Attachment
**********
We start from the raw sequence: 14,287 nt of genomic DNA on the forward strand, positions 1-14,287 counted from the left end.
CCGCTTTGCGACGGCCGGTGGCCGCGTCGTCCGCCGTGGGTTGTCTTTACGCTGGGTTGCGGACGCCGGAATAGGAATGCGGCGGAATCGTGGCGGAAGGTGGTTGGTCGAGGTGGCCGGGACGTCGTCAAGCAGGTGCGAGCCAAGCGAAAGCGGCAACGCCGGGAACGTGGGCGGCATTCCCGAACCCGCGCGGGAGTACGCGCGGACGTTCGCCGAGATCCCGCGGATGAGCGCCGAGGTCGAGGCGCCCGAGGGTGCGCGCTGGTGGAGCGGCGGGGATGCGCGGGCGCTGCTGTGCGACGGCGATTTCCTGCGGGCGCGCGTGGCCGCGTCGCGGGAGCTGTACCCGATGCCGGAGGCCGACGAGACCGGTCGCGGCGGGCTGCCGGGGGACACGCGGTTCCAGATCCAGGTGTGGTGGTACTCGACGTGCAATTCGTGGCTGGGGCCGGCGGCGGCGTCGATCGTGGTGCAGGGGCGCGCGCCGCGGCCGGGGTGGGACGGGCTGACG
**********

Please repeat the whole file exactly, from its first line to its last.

We start from the raw sequence: 14,287 nt of genomic DNA on the forward strand, positions 1-14,287 counted from the left end.
CCGCTTTGCGACGGCCGGTGGCCGCGTCGTCCGCCGTGGGTTGTCTTTACGCTGGGTTGCGGACGCCGGAATAGGAATGCGGCGGAATCGTGGCGGAAGGTGGTTGGTCGAGGTGGCCGGGACGTCGTCAAGCAGGTGCGAGCCAAGCGAAAGCGGCAACGCCGGGAACGTGGGCGGCATTCCCGAACCCGCGCGGGAGTACGCGCGGACGTTCGCCGAGATCCCGCGGATGAGCGCCGAGGTCGAGGCGCCCGAGGGTGCGCGCTGGTGGAGCGGCGGGGATGCGCGGGCGCTGCTGTGCGACGGCGATTTCCTGCGGGCGCGCGTGGCCGCGTCGCGGGAGCTGTACCCGATGCCGGAGGCCGACGAGACCGGTCGCGGCGGGCTGCCGGGGGACACGCGGTTCCAGATCCAGGTGTGGTGGTACTCGACGTGCAATTCGTGGCTGGGGCCGGCGGCGGCGTCGATCGTGGTGCAGGGGCGCGCGCCGCGGCCGGGGTGGGACGGGCTGACG